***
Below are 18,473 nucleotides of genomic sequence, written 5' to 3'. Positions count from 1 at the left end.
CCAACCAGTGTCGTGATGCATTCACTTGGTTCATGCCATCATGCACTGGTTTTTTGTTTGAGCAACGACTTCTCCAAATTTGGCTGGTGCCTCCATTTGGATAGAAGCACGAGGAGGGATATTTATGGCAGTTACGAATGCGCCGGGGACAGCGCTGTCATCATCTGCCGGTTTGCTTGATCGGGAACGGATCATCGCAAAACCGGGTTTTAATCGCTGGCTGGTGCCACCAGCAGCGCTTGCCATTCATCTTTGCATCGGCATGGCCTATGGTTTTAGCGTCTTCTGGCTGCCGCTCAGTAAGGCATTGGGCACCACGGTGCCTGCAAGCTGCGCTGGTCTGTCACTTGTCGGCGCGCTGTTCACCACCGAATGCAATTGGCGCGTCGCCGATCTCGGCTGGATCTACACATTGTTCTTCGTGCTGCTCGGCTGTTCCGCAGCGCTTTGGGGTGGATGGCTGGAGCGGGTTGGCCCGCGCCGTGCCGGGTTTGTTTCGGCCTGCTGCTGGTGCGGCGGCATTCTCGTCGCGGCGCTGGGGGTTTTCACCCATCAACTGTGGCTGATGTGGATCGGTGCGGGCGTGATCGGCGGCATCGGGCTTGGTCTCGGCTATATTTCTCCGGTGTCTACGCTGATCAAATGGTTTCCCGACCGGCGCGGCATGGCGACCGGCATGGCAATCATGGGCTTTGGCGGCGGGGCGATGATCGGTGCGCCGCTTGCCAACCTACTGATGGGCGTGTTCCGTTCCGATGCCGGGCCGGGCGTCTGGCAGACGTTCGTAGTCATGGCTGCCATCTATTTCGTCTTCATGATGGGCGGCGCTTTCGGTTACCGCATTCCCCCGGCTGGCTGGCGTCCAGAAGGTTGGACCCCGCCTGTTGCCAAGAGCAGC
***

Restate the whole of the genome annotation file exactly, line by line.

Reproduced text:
Below are 18,473 nucleotides of genomic sequence, written 5' to 3'. Positions count from 1 at the left end.
CCAACCAGTGTCGTGATGCATTCACTTGGTTCATGCCATCATGCACTGGTTTTTTGTTTGAGCAACGACTTCTCCAAATTTGGCTGGTGCCTCCATTTGGATAGAAGCACGAGGAGGGATATTTATGGCAGTTACGAATGCGCCGGGGACAGCGCTGTCATCATCTGCCGGTTTGCTTGATCGGGAACGGATCATCGCAAAACCGGGTTTTAATCGCTGGCTGGTGCCACCAGCAGCGCTTGCCATTCATCTTTGCATCGGCATGGCCTATGGTTTTAGCGTCTTCTGGCTGCCGCTCAGTAAGGCATTGGGCACCACGGTGCCTGCAAGCTGCGCTGGTCTGTCACTTGTCGGCGCGCTGTTCACCACCGAATGCAATTGGCGCGTCGCCGATCTCGGCTGGATCTACACATTGTTCTTCGTGCTGCTCGGCTGTTCCGCAGCGCTTTGGGGTGGATGGCTGGAGCGGGTTGGCCCGCGCCGTGCCGGGTTTGTTTCGGCCTGCTGCTGGTGCGGCGGCATTCTCGTCGCGGCGCTGGGGGTTTTCACCCATCAACTGTGGCTGATGTGGATCGGTGCGGGCGTGATCGGCGGCATCGGGCTTGGTCTCGGCTATATTTCTCCGGTGTCTACGCTGATCAAATGGTTTCCCGACCGGCGCGGCATGGCGACCGGCATGGCAATCATGGGCTTTGGCGGCGGGGCGATGATCGGTGCGCCGCTTGCCAACCTACTGATGGGCGTGTTCCGTTCCGATGCCGGGCCGGGCGTCTGGCAGACGTTCGTAGTCATGGCTGCCATCTATTTCGTCTTCATGATGGGCGGCGCTTTCGGTTACCGCATTCCCCCGGCTGGCTGGCGTCCAGAAGGTTGGACCCCGCCTGTTGCCAAGAGCAGC